The Polish Ministry of Foreign Affairs has criticised Netflix for a map of German Nazi camps in occupied Poland that appears in the new documentary series The Devil Next Door. A deputy justice minister has suggested launching legal action against Netflix over the issue.

The first episode of the documentary – which is about Ukrainian-American John Demjanjuk, who is accused of having been a guard at the Treblinka camp – features a map depicting a number of Second World War extermination and concentration camps.

However, the map shows the postwar borders of Poland and some other countries, while the voiceover talks of the Treblinka camp being “in Poland”, with no mention of the German occupation.

“During the time which the series describes, Poland’s territory was occupied, and Nazi Germany was responsible for the camps,” said the foreign ministry. “The map shown in the series does not reflect the actual borders at that time.”

Deputy Justice Minister Sebastian Kaleta responded to the controversy with a threat of legal action against Netflix. He promised to discuss the matter on Tuesday with officials from the Institute of National Remembrance (IPN), a state institution that has prosecutorial powers.

Kaleta suggested that “unpleasant incidents” such as these are precisely why the government has created “tools for protecting Poland’s good name”.

Reuters quoted a Netflix spokesperson, who said they were “aware of the concerns regarding “The Devil Next Door” and are urgently looking into the matter.”

Last year, the government passed a law criminalising those who falsely ascribe blame to Poland for German Nazi crimes. Parts of the legislation were later withdrawn, but the law still allows civil action against those who, even abroad, harm “the good name of the Republic of Poland or Polish nation” with regard to their history.

Agreement (Porozumienie), one of the parties that makes up Poland’s ruling camp, also condemned the series: “Viewers have been misled. The lack of appropriate commentary means that without knowing the historical reality of our part of Europe they get the message ‘During the Second World War, in their own country, Poles set up death camps’.”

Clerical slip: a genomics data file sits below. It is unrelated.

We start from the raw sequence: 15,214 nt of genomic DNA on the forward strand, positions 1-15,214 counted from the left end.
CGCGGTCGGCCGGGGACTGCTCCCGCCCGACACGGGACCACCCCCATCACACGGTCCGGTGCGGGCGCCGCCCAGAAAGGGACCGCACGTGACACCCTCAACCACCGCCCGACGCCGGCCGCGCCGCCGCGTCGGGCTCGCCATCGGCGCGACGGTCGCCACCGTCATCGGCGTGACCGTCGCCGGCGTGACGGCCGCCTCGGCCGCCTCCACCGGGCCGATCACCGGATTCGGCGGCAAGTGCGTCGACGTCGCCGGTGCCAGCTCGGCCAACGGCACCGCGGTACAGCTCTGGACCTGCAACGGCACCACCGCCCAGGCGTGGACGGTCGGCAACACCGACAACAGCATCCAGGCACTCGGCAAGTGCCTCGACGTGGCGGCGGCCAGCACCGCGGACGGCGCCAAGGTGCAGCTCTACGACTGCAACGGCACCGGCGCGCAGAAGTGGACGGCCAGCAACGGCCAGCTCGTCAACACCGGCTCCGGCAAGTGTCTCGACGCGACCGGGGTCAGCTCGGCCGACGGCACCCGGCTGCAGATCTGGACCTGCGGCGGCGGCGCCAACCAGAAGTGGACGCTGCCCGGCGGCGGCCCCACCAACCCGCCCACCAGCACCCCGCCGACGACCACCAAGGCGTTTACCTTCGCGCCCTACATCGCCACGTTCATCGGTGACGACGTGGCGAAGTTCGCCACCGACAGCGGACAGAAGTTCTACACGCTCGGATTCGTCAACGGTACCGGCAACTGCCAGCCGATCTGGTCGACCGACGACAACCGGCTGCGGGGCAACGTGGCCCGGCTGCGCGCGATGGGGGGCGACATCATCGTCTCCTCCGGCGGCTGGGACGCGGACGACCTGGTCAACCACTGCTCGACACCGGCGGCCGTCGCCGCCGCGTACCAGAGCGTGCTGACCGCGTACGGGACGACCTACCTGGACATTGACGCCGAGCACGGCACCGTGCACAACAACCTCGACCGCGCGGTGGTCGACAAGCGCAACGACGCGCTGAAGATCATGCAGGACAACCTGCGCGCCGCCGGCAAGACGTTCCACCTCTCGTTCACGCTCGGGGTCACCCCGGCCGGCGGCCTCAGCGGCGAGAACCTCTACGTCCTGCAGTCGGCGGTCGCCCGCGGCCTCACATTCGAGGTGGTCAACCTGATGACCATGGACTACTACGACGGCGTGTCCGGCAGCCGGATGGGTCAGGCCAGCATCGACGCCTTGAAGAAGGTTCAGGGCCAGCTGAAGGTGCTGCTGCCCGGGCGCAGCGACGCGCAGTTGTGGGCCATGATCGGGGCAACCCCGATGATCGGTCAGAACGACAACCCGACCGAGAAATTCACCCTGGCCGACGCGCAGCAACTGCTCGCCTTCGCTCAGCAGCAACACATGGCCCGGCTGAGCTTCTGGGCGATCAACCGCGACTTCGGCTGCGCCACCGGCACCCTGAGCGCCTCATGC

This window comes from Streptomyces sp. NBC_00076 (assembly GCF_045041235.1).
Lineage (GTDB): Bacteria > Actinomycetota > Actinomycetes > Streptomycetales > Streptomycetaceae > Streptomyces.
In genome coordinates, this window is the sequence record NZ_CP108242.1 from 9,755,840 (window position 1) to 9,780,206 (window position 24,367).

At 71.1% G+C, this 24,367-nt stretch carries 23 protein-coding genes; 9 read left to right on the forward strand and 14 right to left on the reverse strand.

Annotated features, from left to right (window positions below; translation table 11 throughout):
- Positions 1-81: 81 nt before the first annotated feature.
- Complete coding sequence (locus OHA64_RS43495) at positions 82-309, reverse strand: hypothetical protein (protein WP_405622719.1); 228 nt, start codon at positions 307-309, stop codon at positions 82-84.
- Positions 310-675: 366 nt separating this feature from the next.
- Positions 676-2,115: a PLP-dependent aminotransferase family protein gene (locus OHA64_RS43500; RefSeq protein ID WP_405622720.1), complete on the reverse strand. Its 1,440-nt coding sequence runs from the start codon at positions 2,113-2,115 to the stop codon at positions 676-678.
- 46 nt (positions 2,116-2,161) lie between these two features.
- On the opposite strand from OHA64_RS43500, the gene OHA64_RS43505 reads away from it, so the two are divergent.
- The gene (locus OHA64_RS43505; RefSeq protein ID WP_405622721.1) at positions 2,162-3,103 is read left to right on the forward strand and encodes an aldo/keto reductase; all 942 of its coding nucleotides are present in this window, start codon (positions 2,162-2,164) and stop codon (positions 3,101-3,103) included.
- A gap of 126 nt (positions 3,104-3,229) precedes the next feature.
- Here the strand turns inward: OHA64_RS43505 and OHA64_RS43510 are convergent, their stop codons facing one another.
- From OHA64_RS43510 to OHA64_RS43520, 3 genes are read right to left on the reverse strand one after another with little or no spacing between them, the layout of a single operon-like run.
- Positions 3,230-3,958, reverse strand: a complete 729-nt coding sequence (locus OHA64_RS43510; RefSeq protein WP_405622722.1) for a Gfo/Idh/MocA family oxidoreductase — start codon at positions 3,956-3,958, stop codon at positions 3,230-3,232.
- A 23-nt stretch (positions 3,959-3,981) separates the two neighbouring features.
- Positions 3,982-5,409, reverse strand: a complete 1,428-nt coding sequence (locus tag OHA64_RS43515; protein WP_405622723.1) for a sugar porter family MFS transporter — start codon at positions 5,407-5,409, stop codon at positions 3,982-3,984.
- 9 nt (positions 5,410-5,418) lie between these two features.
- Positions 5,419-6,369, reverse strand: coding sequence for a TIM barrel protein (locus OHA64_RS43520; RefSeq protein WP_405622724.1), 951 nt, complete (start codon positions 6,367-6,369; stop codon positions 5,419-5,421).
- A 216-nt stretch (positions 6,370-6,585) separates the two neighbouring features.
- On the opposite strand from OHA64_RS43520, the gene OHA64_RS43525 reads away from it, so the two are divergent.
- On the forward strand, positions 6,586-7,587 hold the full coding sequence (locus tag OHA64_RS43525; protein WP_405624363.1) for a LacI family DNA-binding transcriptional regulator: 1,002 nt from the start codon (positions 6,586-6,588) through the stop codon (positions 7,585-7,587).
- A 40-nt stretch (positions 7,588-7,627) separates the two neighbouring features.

The party demanded that Netflix withdraw the documentary until the necessary corrections have been made.

Criticism also came from outside government circles. The official Twitter account of the Auschwitz Museum noted several geographical inaccuracies and important omissions on the map.

The dispute is the latest episode in a long-running series of controversies over terminology used in international news media that have been seen by some as unfairly distorting Poland’s role in the Second World War and the Holocaust.

Phrases such as “Polish death camp” have sometimes been used to refer to camps that were built in occupied Poland by Nazi Germany during the Second World War, and of which Poles were one of the largest groups of victims.

The 2018 Amendment to the Act on the Institute of National Remembrance criminalised statements that falsely attribute responsibility for Nazi German crimes to the Polish state or nation, leading to international controversy and eventual changes to the law under pressure from the United States and Israel.

The Devil Next Door tells the story of John Demanjuk, who was deported from his home in Cleveland, Ohio to Israel in 1985 to stand trial for war crimes after being accused by a number of Holocaust survivors of being the notorious guard known as “Ivan the Terrible” at the Treblinka extermination camp.

Demanjuk was found guilty and sentenced to death, but the verdict was later overturned. Years later, he was convicted in Germany of having been accessory to the murder of 28,060 Jews during his time as a guard at the Sobibor camp.

The map used in the Netflix documentary locates certain camps in the wrong place and uses a peculiar combination of borders and names from different historical periods. The voiceover gives the impression that it comes from a British report on the story from the 1980s.

Main image credit: Stock Catalog/Flickr (under CC BY 2.0)

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